A date of 30 March has been set for the court to hear an appeal by the Medical Specialist Group against a finding of anti-competitive behaviour and a £1.5million fine imposed by the Guernsey Competition and Regulatory Authority.
In December last year, the Medical Specialist Group (MSG) was critical of the Guernsey Competition and Regulatory Authority (GCRA) for imposing the fine when it had already lodged an appeal against the initial finding of anti-competitive behaviour.
“We are…extremely disappointed that the GCRA has chosen to impose this fine when we have already lodged an appeal to the Royal Court against its original ruling in order to protect the emergency and elective health care we provide to islanders,” said Dr Gary Yarwood of the MSG at the time.
“We will now need to expend time, effort and legal fees on challenging this punitive action at a time when we are working flat out to care for our patients as the omicron phase of this global pandemic continues.”
The time, effort and legal fees continued yesterday when the parties were in court to devise a timeline and make other preparations for the appeal hearing.
Pictured: The MSG was handed a penalty of £1,532,590 for infringing laws on anti-competitive business practices.
The MSG was represented by Advocate Elaine Gray. The GCRA was represented by Advocate Mark Ferbrache.
The Bailiff, Richard McMahon, advised the Advocates to come to an agreement on how the appeal hearing in open court could deal with confidential information contained in letters submitted by the Medical Specialist Group.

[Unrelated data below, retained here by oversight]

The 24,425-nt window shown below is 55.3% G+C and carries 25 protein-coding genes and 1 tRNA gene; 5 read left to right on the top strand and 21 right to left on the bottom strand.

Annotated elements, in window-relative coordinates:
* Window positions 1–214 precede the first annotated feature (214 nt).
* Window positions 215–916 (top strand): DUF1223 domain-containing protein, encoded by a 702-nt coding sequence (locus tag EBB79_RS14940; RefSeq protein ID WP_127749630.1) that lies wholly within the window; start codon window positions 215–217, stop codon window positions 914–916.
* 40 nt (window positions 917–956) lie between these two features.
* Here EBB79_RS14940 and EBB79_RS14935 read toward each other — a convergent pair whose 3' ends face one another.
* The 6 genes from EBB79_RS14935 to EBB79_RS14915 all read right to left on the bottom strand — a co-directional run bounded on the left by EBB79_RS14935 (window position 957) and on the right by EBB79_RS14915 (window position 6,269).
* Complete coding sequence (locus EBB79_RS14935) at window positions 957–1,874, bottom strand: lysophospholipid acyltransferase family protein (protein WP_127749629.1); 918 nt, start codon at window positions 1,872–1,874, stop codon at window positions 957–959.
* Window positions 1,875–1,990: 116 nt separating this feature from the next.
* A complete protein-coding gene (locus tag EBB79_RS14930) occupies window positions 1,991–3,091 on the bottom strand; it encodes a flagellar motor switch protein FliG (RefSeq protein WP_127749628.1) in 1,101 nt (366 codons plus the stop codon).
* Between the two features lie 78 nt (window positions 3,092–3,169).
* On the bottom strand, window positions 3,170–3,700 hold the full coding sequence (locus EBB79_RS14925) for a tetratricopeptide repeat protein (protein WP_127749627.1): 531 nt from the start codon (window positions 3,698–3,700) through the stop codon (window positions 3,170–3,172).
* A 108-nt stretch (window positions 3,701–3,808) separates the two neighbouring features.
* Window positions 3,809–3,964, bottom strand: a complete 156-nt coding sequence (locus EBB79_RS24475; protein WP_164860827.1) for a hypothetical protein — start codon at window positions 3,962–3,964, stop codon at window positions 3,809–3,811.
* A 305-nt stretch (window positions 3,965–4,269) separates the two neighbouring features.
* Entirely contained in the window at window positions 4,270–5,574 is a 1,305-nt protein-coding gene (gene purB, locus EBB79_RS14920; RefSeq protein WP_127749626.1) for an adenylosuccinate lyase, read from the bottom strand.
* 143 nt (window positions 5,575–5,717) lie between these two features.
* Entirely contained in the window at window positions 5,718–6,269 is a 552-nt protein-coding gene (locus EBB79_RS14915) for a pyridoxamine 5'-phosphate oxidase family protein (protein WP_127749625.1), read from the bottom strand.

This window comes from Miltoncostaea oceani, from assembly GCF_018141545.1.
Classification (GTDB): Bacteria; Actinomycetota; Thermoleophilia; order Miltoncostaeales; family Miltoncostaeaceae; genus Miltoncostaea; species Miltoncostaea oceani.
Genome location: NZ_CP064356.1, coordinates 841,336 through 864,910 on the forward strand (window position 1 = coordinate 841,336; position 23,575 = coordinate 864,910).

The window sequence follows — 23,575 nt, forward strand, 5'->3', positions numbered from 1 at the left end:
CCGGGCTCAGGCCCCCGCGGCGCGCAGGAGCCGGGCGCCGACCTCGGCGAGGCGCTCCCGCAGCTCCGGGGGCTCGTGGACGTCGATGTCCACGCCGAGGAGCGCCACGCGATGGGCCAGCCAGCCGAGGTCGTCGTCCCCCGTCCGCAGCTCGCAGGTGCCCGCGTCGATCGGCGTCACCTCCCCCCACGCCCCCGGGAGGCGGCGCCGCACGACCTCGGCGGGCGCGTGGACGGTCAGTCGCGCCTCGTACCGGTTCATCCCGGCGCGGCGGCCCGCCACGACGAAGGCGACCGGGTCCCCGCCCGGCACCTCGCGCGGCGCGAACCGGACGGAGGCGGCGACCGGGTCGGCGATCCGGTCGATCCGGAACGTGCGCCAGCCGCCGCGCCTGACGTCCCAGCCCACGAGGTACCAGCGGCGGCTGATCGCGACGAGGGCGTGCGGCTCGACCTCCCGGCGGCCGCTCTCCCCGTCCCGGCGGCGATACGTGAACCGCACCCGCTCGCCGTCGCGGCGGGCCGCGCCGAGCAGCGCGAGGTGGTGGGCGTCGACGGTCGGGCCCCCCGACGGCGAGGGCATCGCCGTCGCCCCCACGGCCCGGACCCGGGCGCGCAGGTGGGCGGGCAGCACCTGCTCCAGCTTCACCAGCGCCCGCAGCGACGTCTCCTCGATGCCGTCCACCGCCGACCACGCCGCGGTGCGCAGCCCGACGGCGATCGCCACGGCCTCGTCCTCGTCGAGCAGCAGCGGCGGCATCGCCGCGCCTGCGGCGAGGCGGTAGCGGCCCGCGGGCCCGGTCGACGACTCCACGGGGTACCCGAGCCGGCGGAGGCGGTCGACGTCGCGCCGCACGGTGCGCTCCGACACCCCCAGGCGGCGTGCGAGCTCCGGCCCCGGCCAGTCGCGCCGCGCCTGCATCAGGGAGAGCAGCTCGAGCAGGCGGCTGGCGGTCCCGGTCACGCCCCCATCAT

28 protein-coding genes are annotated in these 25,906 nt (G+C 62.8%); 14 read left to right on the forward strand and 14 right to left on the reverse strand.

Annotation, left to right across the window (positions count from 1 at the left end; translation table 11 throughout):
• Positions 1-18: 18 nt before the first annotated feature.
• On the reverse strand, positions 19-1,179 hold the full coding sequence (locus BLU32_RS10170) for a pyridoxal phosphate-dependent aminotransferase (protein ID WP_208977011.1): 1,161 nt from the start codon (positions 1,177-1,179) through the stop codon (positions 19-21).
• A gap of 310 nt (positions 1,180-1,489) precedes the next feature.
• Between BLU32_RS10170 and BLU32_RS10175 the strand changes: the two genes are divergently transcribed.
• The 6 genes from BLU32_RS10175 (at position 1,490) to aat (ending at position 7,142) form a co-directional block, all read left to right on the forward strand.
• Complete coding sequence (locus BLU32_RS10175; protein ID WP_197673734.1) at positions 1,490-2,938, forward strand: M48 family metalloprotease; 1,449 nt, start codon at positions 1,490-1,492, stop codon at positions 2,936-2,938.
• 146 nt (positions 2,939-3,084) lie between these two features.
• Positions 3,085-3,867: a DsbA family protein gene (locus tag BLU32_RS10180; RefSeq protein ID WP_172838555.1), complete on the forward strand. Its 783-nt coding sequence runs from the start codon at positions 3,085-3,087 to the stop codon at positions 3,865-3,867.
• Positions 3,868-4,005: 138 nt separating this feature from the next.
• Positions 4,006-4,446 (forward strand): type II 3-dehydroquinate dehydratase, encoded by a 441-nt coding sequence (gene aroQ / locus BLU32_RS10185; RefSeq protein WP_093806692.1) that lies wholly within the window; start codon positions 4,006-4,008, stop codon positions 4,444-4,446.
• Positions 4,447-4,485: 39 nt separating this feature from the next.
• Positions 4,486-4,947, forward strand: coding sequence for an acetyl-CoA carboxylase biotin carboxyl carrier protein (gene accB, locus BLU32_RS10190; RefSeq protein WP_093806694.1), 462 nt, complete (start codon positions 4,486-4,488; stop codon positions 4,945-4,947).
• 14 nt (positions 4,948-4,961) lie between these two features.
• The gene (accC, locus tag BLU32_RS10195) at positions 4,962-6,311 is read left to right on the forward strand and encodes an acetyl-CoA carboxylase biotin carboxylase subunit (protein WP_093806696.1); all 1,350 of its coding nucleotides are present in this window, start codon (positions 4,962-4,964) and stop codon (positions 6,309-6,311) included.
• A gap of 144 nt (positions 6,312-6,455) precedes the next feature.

The appeal hearing on 30 March will deal with both the initial finding against the MSG and the consequential fine handed out by the GCRA.
The initial finding by the GCRA against the MSG was announced in September last year.
The GCRA said the MSG had infringed the law by imposing restrictions on its consultants which stopped them from practicing medicine in Guernsey for up to five years after leaving the practice.
Pictured: The MSG and the GCRA will return to court on 30 March for the appeal hearing.
In Guernsey competition law, non-compete clauses are allowed only if absolutely necessary. The GCRA said the MSG provided no evidence to show why its non-compete clause was necessary.
The GCRA argued that the clause could limit healthcare choices to the public and increase waiting times and prices.
The £1.5million penalty was calculated by determining 10% of the MSG’s annual turnover and multiplying it by the number of years for which it had been infringing the law.
The GCRA then increased the penalty by another 10% for a series of aggravating factors, including the MSG requesting a consultant to withdraw concerns which first alerted the GCRA to the practices which it found infringed the law.
The MSG was critical of the decision at the time and said the GCRA’s conclusions were “flawed and deeply unattractive”.
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